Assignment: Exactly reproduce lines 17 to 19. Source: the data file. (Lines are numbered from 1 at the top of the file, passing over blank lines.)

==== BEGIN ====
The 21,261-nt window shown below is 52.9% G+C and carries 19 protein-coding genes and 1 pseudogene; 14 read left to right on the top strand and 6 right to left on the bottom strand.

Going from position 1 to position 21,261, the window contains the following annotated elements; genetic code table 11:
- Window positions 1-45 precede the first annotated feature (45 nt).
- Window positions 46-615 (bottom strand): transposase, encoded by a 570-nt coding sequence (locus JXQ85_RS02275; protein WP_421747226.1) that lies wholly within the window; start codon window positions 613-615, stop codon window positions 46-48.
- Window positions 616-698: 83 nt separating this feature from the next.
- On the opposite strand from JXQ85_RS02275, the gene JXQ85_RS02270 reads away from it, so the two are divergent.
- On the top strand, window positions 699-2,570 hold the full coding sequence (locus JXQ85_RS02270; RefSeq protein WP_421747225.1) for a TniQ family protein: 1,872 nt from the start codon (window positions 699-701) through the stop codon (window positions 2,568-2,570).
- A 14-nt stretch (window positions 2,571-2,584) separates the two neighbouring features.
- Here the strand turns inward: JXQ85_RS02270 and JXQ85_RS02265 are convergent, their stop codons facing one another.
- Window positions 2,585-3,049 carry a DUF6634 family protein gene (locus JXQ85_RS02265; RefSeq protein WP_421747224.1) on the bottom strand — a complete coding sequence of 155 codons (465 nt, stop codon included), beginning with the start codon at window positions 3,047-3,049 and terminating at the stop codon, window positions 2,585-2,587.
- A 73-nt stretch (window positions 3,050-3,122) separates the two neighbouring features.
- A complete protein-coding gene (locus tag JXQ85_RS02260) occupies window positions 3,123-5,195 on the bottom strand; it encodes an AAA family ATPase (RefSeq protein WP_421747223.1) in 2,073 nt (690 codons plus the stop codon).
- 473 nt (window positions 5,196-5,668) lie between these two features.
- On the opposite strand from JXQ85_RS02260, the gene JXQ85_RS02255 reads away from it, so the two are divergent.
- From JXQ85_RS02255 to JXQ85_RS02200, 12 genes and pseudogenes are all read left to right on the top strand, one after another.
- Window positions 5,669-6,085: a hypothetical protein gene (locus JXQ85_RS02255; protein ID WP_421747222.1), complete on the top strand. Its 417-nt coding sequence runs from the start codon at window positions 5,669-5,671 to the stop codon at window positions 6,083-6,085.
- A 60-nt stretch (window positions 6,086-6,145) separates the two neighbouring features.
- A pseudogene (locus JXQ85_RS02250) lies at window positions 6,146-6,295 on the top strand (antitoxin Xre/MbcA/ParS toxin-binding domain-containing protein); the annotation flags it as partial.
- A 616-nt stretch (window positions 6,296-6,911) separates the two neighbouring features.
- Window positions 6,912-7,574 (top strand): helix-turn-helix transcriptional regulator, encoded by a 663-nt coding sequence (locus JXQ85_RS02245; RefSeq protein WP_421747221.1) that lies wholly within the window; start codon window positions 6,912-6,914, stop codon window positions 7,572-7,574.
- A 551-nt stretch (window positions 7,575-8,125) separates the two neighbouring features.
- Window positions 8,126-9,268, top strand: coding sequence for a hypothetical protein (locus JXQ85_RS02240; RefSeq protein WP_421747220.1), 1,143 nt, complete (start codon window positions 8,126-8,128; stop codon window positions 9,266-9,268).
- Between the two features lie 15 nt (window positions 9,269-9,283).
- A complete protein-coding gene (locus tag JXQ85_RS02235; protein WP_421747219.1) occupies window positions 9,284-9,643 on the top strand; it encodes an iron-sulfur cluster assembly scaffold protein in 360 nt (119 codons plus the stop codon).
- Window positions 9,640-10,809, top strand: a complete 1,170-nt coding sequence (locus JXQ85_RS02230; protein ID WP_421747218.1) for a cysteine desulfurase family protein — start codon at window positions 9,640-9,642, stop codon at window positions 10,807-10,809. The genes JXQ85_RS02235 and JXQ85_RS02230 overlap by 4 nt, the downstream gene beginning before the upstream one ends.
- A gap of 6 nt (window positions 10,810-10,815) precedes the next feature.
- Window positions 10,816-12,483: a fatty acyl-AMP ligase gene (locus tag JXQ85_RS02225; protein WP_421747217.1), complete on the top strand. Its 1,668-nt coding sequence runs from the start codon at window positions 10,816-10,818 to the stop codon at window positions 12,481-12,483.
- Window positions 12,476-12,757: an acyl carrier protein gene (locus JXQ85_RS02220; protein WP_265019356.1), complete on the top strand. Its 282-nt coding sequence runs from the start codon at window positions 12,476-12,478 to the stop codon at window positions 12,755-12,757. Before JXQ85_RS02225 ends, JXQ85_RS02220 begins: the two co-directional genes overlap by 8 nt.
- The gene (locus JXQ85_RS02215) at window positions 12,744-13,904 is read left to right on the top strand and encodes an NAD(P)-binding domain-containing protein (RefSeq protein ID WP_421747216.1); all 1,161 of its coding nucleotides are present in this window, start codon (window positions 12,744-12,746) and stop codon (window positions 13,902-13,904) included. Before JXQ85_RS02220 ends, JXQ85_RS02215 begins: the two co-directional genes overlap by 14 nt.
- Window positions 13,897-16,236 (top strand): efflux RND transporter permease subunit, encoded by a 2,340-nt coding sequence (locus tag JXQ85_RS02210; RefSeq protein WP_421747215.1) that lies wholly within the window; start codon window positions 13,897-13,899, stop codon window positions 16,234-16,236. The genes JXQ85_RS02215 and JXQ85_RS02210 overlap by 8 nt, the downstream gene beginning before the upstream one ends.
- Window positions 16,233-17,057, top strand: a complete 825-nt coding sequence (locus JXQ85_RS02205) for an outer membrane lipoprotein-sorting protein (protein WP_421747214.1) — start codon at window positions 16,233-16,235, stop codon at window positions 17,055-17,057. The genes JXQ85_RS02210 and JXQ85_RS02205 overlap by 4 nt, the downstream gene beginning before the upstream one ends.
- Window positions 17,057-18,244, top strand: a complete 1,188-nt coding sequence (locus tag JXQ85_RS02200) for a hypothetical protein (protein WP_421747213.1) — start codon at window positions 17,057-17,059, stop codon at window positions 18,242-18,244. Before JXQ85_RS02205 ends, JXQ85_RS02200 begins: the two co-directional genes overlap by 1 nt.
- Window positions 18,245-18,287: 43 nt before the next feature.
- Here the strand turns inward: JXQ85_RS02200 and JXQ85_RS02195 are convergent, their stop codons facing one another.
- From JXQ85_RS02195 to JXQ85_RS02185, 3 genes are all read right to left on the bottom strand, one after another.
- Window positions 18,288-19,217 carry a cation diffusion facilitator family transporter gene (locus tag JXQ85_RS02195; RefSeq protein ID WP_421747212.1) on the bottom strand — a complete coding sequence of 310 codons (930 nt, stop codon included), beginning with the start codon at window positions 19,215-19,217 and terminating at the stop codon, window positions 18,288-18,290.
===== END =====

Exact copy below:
- A 60-nt stretch (window positions 6,086-6,145) separates the two neighbouring features.
- A pseudogene (locus JXQ85_RS02250) lies at window positions 6,146-6,295 on the top strand (antitoxin Xre/MbcA/ParS toxin-binding domain-containing protein); the annotation flags it as partial.
- A 616-nt stretch (window positions 6,296-6,911) separates the two neighbouring features.